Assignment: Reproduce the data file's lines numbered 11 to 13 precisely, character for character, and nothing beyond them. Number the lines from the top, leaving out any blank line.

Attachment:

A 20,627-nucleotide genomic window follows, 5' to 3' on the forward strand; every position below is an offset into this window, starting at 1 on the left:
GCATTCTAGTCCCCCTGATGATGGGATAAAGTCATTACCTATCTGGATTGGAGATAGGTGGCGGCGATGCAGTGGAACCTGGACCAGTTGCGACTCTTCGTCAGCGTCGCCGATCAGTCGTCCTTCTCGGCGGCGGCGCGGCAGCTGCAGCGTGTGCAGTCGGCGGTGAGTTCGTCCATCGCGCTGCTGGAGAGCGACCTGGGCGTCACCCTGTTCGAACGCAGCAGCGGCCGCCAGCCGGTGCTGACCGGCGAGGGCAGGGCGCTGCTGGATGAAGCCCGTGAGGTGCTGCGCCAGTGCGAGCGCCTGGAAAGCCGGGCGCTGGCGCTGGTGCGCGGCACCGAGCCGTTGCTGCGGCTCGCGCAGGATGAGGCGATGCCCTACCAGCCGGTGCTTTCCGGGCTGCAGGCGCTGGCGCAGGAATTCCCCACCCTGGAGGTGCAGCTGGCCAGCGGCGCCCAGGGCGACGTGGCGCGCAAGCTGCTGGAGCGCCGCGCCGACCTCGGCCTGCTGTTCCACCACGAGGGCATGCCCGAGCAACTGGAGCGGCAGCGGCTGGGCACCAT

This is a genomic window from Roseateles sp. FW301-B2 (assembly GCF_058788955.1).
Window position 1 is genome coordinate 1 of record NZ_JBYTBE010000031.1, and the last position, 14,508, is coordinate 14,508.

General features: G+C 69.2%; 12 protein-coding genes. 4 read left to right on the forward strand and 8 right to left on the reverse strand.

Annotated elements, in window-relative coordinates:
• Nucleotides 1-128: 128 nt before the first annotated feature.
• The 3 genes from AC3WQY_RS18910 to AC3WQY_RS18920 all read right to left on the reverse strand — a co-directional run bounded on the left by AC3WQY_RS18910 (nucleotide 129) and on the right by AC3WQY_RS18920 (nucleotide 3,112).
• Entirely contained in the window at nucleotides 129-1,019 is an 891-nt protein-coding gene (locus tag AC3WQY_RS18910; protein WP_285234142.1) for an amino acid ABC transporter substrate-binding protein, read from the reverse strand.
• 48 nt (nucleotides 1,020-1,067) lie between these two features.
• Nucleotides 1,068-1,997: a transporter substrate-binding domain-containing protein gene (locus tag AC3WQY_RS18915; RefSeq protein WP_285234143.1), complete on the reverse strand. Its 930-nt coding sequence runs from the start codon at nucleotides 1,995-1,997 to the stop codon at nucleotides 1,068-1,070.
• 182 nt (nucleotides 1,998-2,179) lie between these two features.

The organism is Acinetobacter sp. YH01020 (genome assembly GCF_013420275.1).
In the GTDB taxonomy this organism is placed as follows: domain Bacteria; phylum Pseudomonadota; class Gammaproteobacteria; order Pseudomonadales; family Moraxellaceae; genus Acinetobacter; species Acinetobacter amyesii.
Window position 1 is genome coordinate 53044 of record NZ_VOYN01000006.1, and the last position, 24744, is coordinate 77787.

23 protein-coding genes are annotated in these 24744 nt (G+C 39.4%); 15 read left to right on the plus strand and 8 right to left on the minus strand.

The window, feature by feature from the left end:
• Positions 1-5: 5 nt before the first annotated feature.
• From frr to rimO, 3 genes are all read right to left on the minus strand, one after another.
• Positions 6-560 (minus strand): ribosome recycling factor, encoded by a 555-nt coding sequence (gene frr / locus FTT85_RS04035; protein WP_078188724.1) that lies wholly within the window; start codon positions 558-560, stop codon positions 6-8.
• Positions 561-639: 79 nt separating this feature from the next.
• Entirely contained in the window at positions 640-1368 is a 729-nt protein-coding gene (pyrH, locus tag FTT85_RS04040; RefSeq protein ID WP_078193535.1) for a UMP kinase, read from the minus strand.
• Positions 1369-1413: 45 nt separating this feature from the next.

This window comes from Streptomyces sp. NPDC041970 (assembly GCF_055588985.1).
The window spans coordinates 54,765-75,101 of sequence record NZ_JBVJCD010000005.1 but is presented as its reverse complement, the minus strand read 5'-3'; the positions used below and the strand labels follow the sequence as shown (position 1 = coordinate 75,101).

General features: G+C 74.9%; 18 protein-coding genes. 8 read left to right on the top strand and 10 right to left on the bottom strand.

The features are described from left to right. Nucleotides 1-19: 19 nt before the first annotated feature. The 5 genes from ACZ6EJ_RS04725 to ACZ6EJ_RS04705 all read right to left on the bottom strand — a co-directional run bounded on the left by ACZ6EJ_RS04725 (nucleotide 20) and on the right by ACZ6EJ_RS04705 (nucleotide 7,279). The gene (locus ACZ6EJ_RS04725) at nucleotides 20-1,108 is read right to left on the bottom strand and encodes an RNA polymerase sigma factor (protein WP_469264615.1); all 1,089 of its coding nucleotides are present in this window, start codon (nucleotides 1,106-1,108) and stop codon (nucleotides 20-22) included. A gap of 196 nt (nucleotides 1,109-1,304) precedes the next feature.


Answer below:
• Nucleotides 1,068-1,997: a transporter substrate-binding domain-containing protein gene (locus tag AC3WQY_RS18915; RefSeq protein WP_285234143.1), complete on the reverse strand. Its 930-nt coding sequence runs from the start codon at nucleotides 1,995-1,997 to the stop codon at nucleotides 1,068-1,070.
• 182 nt (nucleotides 1,998-2,179) lie between these two features.

The organism is Acinetobacter sp. YH01020 (genome assembly GCF_013420275.1).